Before starting to teach about the Soviet Jewry Struggle, we recommend you give this short introduction:
The Soviet Union was one of the two superpowers in the world (along with the United States), but this power did not last and disbanded in 1991, only after 74 years of existence.
The occupying government tried to erase any non-Russian communist identity.
In the Soviet Union there were 3 million Jews, but the policy was against religion, any religion.
The Soviet regime banned Jewish life, but on the other hand prevented Jews from entering Israel.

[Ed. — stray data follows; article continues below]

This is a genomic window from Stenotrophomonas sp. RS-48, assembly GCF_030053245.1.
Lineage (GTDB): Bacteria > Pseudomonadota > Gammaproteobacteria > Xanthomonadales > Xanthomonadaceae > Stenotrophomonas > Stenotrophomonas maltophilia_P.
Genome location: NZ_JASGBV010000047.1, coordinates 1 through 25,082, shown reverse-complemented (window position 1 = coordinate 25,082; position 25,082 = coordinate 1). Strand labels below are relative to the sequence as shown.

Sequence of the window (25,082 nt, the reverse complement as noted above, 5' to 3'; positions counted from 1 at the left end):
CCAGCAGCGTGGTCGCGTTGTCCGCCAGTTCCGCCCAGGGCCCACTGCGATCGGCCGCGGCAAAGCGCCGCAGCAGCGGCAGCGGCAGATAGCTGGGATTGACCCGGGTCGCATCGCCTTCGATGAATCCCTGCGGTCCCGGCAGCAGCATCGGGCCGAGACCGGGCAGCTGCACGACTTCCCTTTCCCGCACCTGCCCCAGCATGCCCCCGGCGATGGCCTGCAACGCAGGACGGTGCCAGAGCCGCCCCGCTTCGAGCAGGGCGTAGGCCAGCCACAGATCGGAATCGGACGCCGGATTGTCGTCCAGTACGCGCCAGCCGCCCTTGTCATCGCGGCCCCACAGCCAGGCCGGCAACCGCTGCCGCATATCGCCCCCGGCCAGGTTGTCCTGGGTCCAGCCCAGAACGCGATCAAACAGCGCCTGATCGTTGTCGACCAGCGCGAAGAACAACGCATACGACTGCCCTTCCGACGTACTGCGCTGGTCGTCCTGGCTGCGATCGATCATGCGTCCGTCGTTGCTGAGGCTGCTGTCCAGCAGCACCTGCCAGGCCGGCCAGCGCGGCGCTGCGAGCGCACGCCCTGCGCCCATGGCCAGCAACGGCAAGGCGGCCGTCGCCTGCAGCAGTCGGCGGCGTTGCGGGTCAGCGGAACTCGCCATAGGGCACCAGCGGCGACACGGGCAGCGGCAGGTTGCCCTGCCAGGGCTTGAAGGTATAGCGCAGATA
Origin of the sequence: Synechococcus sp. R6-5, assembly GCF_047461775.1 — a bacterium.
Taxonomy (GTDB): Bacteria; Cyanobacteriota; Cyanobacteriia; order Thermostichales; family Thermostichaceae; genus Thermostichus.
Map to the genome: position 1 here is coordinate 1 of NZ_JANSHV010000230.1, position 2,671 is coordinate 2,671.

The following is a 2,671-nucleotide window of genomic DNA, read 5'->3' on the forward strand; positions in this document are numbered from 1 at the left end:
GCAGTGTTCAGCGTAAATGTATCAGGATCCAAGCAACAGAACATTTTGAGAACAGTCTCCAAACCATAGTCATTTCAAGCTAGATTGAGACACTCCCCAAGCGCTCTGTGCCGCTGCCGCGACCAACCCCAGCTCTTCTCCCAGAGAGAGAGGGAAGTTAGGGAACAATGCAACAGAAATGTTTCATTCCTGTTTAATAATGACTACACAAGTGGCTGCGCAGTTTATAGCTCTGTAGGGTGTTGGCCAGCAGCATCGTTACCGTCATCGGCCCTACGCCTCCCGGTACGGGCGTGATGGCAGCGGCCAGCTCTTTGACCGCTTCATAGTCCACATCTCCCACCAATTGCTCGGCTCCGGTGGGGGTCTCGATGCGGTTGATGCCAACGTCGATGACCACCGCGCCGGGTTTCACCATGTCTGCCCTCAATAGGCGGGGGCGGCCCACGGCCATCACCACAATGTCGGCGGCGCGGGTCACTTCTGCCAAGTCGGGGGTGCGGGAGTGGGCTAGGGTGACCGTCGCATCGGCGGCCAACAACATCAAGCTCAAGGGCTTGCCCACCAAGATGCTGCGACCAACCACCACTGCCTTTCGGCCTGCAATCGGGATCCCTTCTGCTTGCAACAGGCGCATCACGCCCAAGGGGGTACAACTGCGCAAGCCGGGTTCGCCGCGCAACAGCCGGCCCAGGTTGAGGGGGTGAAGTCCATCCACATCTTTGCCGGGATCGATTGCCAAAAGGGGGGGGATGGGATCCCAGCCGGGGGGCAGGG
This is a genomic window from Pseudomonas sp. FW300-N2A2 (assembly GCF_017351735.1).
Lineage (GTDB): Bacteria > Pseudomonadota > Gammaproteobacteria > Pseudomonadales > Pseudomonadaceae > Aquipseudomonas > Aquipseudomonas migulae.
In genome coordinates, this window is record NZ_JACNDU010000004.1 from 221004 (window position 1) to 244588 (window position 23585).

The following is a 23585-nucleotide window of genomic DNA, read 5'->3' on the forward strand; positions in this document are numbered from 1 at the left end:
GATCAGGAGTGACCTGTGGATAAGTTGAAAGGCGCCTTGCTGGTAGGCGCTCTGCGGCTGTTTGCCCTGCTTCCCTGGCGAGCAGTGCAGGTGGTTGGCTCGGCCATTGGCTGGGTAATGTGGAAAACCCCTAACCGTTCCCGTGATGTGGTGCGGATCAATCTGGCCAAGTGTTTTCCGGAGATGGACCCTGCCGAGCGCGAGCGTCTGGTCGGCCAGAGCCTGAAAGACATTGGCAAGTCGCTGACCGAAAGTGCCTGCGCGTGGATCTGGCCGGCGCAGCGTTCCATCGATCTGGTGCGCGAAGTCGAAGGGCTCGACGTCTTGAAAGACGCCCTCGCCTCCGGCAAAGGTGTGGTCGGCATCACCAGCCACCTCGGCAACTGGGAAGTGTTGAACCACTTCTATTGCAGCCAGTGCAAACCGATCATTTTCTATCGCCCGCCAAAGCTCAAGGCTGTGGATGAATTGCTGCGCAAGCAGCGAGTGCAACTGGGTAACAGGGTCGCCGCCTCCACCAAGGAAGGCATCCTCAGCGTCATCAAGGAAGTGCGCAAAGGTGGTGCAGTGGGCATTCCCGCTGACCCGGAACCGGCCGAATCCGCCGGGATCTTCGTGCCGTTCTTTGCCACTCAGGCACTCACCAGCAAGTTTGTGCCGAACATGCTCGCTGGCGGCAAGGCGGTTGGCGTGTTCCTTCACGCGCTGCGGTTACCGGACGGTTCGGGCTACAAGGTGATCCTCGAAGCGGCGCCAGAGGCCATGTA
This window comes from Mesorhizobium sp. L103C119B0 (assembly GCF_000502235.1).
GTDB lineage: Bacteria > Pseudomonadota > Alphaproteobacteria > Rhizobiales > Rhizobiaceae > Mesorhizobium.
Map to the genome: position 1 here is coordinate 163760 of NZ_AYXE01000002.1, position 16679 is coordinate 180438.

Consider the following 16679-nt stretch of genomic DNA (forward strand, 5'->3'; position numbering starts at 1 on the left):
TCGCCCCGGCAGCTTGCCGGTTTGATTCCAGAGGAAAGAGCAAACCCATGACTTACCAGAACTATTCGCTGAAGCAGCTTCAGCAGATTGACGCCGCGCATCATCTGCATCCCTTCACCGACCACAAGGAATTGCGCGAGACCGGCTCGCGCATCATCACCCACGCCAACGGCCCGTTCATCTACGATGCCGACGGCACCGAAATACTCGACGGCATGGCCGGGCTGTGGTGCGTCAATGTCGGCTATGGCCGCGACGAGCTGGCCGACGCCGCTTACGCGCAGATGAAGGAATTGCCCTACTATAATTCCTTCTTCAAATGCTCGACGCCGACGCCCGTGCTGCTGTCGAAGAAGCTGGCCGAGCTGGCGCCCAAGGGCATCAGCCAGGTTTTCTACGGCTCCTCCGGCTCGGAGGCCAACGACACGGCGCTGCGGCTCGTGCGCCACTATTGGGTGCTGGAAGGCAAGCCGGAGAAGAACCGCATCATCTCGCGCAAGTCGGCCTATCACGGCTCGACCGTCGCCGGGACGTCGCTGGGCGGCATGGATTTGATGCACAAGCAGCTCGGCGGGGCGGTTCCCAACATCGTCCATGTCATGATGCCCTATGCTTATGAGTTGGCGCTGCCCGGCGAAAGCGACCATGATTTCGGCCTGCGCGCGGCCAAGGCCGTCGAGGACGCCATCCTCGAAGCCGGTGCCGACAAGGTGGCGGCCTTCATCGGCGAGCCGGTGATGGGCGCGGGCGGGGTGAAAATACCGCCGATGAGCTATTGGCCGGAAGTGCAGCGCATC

From the point of view of the Soviet leadership – the exodus of the Jews was a symbol of the failure of propaganda that the Soviet Union is a paradise on earth. Therefore, any expression of Judaism, Zionism, sympathy for Israel or the desire to immigrate to Israel was considered treason. Many were arrested without actual crime, and sent to jail for espionage or treason.
The Soviet government treated citizens as state property, and it was forbidden to leave the country without special permission: not for a trip and certainly not to leave the USSR.
Anyone who wanted to leave had to go through the Interior Ministry, and usually get a refusal. In the Soviet Union, unemployment was prohibited by law, anyone who was marked as a “traitor” (= whoever wants to leave is a “traitor”) was also usually fired from his job and thus became a criminal.